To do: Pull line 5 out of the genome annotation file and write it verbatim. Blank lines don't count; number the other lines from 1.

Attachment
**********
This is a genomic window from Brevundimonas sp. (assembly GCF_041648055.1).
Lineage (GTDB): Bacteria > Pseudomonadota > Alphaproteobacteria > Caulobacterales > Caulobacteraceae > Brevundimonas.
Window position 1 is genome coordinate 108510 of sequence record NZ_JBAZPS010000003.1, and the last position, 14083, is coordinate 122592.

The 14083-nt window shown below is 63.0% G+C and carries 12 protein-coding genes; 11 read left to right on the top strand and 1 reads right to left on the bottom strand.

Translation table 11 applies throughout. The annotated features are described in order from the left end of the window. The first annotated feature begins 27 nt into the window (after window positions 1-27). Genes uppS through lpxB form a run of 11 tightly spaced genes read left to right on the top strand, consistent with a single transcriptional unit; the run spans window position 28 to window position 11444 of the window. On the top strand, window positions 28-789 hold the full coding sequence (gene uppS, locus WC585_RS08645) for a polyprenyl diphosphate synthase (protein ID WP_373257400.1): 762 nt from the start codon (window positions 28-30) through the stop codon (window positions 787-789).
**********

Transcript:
Translation table 11 applies throughout. The annotated features are described in order from the left end of the window. The first annotated feature begins 27 nt into the window (after window positions 1-27). Genes uppS through lpxB form a run of 11 tightly spaced genes read left to right on the top strand, consistent with a single transcriptional unit; the run spans window position 28 to window position 11444 of the window. On the top strand, window positions 28-789 hold the full coding sequence (gene uppS, locus WC585_RS08645) for a polyprenyl diphosphate synthase (protein ID WP_373257400.1): 762 nt from the start codon (window positions 28-30) through the stop codon (window positions 787-789).